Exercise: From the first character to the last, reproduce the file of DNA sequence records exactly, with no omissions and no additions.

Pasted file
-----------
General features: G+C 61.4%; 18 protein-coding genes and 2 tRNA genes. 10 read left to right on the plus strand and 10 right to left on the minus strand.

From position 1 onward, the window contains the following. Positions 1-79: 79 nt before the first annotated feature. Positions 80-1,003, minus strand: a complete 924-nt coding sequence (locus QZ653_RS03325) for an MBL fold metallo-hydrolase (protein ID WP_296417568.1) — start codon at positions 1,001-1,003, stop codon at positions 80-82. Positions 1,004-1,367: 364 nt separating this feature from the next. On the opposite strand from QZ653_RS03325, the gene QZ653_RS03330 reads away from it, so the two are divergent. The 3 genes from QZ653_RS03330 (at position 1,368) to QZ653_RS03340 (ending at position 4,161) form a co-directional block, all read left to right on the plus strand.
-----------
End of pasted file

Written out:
General features: G+C 61.4%; 18 protein-coding genes and 2 tRNA genes. 10 read left to right on the plus strand and 10 right to left on the minus strand.

From position 1 onward, the window contains the following. Positions 1-79: 79 nt before the first annotated feature. Positions 80-1,003, minus strand: a complete 924-nt coding sequence (locus QZ653_RS03325) for an MBL fold metallo-hydrolase (protein ID WP_296417568.1) — start codon at positions 1,001-1,003, stop codon at positions 80-82. Positions 1,004-1,367: 364 nt separating this feature from the next. On the opposite strand from QZ653_RS03325, the gene QZ653_RS03330 reads away from it, so the two are divergent. The 3 genes from QZ653_RS03330 (at position 1,368) to QZ653_RS03340 (ending at position 4,161) form a co-directional block, all read left to right on the plus strand.